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A Floridata Plant Profile #536 Cosmos bipinnatus
Common Names: cosmos, Mexican aster
Family: Asteraceae/Compositae (aster/daisy Family)
Wallpaper Gallery (2 images)

Annual   Attracts Butterflies Fast Growing Easy to grow - great for beginners! Can be Grown in Containers Flowers Useful for fresh and/or dried arrangements

This is one of the large flowered, dwarf statured cosmos varieties from the 'Sonata Series'. Click to download a large version (800x600) of this image.
Imagine bright colorful disks gracefully balanced on long slender stems, imagine lacy foliage, and best of all, imagine a plant that's easy to grow and that thrives even on poor soil! It's not my imagination, it's Cosmos bipinnatus. This tender annual has fine feathery foliage, its pinnate leaves growing to 10 in (25.4 cm) in length. Cosmos will grow 1-7 ft (0.3-2 m) tall depending on variety and growing conditions. The Mexican aster, as this cosmos is also called, has showy solitary red, white, pink or purple flowers that are 2-3 in (5-7.6 cm) in diameter and up to 4 in (10 cm) in some selections. 'Sea Shells' is a variety with flower petals curled on the edges that provides an unusual two toned look.

Several species of Cosmos and their hybrids are available to gardeners. Most of these, including C. bipinnatus, are native to Mexico and the southwestern United States.

Cosmos like rather lean, well drained, sandy soils. Do not apply large doses of fertilizer as flowering will be suppressed. Except for the dwarf selections, cosmos usually requires staking to hold stems upright.
Light: Bright sunlight.
Moisture: Needs adequate moisture, water during times of drought.
Hardiness:USDA Zones 9 - 10 is cosmos' natural range but cosmos is a popular garden annual in Zones 5 to 10 and will reseed itself in warm winter climates. In cold zones start plants indoors and transplant after danger of frost has past to ensure flowers. Cosmos seedlings are easy to transplant.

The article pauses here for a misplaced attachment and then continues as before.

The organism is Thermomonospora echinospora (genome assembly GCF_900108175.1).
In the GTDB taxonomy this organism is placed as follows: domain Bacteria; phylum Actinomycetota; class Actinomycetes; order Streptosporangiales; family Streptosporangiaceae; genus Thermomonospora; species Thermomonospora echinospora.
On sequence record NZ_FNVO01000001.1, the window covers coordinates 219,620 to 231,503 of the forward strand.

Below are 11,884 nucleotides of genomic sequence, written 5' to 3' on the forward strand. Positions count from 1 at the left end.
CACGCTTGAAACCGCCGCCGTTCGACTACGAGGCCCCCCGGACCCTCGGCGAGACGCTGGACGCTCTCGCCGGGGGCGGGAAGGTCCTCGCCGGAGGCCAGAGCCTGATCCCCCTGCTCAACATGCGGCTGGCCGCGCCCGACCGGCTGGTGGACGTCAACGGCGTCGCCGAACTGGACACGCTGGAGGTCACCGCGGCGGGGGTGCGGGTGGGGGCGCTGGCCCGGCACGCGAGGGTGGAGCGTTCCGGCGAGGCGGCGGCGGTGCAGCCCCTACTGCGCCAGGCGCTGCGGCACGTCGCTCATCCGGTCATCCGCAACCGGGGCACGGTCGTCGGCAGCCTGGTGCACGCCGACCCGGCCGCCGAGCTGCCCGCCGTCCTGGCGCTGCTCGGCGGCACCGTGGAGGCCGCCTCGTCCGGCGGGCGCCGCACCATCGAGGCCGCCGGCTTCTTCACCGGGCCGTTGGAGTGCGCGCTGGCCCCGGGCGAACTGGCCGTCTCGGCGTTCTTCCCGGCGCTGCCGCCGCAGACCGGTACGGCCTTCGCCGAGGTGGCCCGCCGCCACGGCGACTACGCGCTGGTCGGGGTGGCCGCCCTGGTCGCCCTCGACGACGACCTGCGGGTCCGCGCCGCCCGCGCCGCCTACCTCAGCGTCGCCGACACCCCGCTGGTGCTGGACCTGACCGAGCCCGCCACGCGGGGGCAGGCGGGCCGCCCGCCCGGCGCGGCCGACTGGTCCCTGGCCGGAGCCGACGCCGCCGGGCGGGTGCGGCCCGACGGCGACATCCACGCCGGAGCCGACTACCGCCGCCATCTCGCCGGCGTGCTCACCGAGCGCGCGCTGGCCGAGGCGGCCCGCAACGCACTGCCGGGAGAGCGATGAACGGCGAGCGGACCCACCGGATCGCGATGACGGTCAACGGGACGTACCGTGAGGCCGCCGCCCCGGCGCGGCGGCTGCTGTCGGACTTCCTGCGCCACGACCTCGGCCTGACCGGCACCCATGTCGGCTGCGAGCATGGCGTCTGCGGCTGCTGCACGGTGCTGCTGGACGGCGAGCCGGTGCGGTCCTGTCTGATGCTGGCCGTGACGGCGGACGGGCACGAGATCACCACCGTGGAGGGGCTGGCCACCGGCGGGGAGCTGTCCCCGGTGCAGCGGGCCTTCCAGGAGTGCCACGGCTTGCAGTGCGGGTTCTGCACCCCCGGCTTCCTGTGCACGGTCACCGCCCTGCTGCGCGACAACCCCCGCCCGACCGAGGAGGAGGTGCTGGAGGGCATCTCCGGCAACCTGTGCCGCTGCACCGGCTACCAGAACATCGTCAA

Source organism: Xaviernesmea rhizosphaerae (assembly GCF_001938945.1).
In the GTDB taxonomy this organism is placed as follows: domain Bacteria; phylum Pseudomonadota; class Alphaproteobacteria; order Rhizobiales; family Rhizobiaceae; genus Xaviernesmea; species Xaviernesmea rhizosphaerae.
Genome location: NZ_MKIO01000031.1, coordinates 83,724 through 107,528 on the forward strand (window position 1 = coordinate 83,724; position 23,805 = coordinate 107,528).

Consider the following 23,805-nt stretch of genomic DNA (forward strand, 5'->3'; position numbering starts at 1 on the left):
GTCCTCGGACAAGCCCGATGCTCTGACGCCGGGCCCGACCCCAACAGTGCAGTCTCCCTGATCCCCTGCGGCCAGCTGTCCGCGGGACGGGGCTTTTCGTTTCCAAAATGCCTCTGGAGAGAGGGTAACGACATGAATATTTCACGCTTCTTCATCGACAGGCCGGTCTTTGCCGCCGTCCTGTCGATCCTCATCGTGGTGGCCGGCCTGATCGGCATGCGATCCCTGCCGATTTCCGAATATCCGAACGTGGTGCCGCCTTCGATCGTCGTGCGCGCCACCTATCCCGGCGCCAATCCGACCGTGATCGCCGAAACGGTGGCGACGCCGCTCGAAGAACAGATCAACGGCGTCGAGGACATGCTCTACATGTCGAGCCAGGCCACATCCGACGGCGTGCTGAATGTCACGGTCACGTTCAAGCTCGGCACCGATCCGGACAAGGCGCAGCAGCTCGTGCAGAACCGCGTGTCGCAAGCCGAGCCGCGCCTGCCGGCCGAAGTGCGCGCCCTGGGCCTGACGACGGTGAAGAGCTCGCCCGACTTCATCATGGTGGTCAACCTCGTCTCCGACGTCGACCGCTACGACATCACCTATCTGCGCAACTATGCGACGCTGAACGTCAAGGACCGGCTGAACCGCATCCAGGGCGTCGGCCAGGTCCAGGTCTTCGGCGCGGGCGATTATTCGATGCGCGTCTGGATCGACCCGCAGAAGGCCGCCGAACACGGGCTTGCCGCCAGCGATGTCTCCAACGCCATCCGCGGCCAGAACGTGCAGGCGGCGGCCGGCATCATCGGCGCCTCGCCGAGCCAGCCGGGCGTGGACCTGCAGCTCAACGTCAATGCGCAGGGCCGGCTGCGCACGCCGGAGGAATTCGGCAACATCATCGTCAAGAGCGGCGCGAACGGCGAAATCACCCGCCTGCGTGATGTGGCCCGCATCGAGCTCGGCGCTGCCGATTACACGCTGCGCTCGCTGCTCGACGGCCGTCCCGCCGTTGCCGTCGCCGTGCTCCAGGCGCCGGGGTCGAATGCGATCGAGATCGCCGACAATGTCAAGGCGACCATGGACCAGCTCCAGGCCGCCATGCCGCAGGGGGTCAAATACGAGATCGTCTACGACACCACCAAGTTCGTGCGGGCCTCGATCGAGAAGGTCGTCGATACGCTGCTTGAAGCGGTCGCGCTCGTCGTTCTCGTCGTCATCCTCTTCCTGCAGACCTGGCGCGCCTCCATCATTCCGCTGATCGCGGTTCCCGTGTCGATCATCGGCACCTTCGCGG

Propagation: Cosmos is very easy to grow from seed - sow right in the garden in warmer zones. In climates with shorter growing seasons, start indoors and transplant in garden when frost has past.

A foamy green sea of cosmos fronts a chaste tree in Jack's bee and butterfly garden.
Use cosmos as a background plant in beds and borders. The dwarf selections like the 'Sonata Series' are great for container plantings where their toughness and showiness can keep the flower show going all through the summer. Cosmos are popular components of wildflower and meadow gardens where seed is planted and left to its own devices to sprout, bloom, seed and sprout the following year. Cosmos is one of the best nectar plants for attracting butterflies to the garden.

The 'Sonata Series' cosmos is a dwarf selection that grows to about 1 ft (0.3 m) and has large flowers in dark rose, pink and pure white.

Cosmos is easy to germinate, has spectacular flowers that are great for cutting and is virtually pest free - these attributes make it great for kids and beginners. Cosmos flowers are also perfect for pressing.

There are a couple other Cosmos species that are grown in the garden, one is C. sulphureus, features 3 in (7.6 cm) flowers in shades of yellow and orange. C. diversifoius is a perennial that grows up to 3 ft (0.9 m) in height and has rose and lavender flowers with gold centers.

Before planting cosmos check with your local county extension office to make certain that it is not invasive in your area.

Jack Scheper 2/22/99; updated 6/3/01, 6/27/03, 10/8/03, 3/7/04, 1/27/05

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